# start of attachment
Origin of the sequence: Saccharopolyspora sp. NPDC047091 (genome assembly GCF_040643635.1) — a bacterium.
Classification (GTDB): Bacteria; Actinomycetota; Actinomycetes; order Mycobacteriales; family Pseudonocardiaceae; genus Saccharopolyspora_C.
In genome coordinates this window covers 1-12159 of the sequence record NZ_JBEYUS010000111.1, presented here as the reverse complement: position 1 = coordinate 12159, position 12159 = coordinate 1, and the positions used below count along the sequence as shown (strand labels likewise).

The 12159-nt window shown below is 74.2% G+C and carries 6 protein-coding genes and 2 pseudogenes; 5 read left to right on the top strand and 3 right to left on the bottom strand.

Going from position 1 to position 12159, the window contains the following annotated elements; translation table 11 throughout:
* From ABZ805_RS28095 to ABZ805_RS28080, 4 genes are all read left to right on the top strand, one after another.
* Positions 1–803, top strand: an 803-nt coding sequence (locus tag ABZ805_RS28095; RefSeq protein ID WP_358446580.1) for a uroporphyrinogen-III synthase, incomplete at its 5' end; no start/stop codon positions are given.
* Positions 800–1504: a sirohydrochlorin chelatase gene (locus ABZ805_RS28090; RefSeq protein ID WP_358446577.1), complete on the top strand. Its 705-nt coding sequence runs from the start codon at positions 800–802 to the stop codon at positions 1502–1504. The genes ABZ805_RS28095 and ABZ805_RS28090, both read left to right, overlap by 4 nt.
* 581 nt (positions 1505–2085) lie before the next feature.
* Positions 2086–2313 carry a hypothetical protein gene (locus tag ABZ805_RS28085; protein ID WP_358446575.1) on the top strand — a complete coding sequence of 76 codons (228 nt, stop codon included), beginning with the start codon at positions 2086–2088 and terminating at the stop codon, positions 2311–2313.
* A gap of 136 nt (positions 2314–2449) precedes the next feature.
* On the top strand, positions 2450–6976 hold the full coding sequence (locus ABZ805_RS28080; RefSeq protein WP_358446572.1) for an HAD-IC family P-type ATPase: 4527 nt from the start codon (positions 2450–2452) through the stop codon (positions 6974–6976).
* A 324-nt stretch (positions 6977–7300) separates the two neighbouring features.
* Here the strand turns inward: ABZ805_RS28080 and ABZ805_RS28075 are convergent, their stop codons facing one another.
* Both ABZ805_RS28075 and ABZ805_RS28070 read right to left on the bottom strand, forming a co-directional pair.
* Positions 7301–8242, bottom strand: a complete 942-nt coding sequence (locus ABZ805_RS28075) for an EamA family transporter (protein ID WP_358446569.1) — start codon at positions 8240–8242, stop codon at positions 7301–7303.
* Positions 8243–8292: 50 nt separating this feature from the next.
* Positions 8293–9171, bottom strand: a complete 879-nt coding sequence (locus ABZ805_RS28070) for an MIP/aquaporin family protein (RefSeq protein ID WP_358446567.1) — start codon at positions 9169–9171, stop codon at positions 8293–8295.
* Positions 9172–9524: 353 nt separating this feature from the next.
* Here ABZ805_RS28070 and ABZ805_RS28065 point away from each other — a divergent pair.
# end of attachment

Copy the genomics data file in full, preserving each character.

Origin of the sequence: Saccharopolyspora sp. NPDC047091 (genome assembly GCF_040643635.1) — a bacterium.
Classification (GTDB): Bacteria; Actinomycetota; Actinomycetes; order Mycobacteriales; family Pseudonocardiaceae; genus Saccharopolyspora_C.
In genome coordinates this window covers 1-12159 of the sequence record NZ_JBEYUS010000111.1, presented here as the reverse complement: position 1 = coordinate 12159, position 12159 = coordinate 1, and the positions used below count along the sequence as shown (strand labels likewise).

The 12159-nt window shown below is 74.2% G+C and carries 6 protein-coding genes and 2 pseudogenes; 5 read left to right on the top strand and 3 right to left on the bottom strand.

Going from position 1 to position 12159, the window contains the following annotated elements; translation table 11 throughout:
* From ABZ805_RS28095 to ABZ805_RS28080, 4 genes are all read left to right on the top strand, one after another.
* Positions 1–803, top strand: an 803-nt coding sequence (locus tag ABZ805_RS28095; RefSeq protein ID WP_358446580.1) for a uroporphyrinogen-III synthase, incomplete at its 5' end; no start/stop codon positions are given.
* Positions 800–1504: a sirohydrochlorin chelatase gene (locus ABZ805_RS28090; RefSeq protein ID WP_358446577.1), complete on the top strand. Its 705-nt coding sequence runs from the start codon at positions 800–802 to the stop codon at positions 1502–1504. The genes ABZ805_RS28095 and ABZ805_RS28090, both read left to right, overlap by 4 nt.
* 581 nt (positions 1505–2085) lie before the next feature.
* Positions 2086–2313 carry a hypothetical protein gene (locus tag ABZ805_RS28085; protein ID WP_358446575.1) on the top strand — a complete coding sequence of 76 codons (228 nt, stop codon included), beginning with the start codon at positions 2086–2088 and terminating at the stop codon, positions 2311–2313.
* A gap of 136 nt (positions 2314–2449) precedes the next feature.
* On the top strand, positions 2450–6976 hold the full coding sequence (locus ABZ805_RS28080; RefSeq protein WP_358446572.1) for an HAD-IC family P-type ATPase: 4527 nt from the start codon (positions 2450–2452) through the stop codon (positions 6974–6976).
* A 324-nt stretch (positions 6977–7300) separates the two neighbouring features.
* Here the strand turns inward: ABZ805_RS28080 and ABZ805_RS28075 are convergent, their stop codons facing one another.
* Both ABZ805_RS28075 and ABZ805_RS28070 read right to left on the bottom strand, forming a co-directional pair.
* Positions 7301–8242, bottom strand: a complete 942-nt coding sequence (locus ABZ805_RS28075) for an EamA family transporter (protein ID WP_358446569.1) — start codon at positions 8240–8242, stop codon at positions 7301–7303.
* Positions 8243–8292: 50 nt separating this feature from the next.
* Positions 8293–9171, bottom strand: a complete 879-nt coding sequence (locus ABZ805_RS28070) for an MIP/aquaporin family protein (RefSeq protein ID WP_358446567.1) — start codon at positions 9169–9171, stop codon at positions 8293–8295.
* Positions 9172–9524: 353 nt separating this feature from the next.
* Here ABZ805_RS28070 and ABZ805_RS28065 point away from each other — a divergent pair.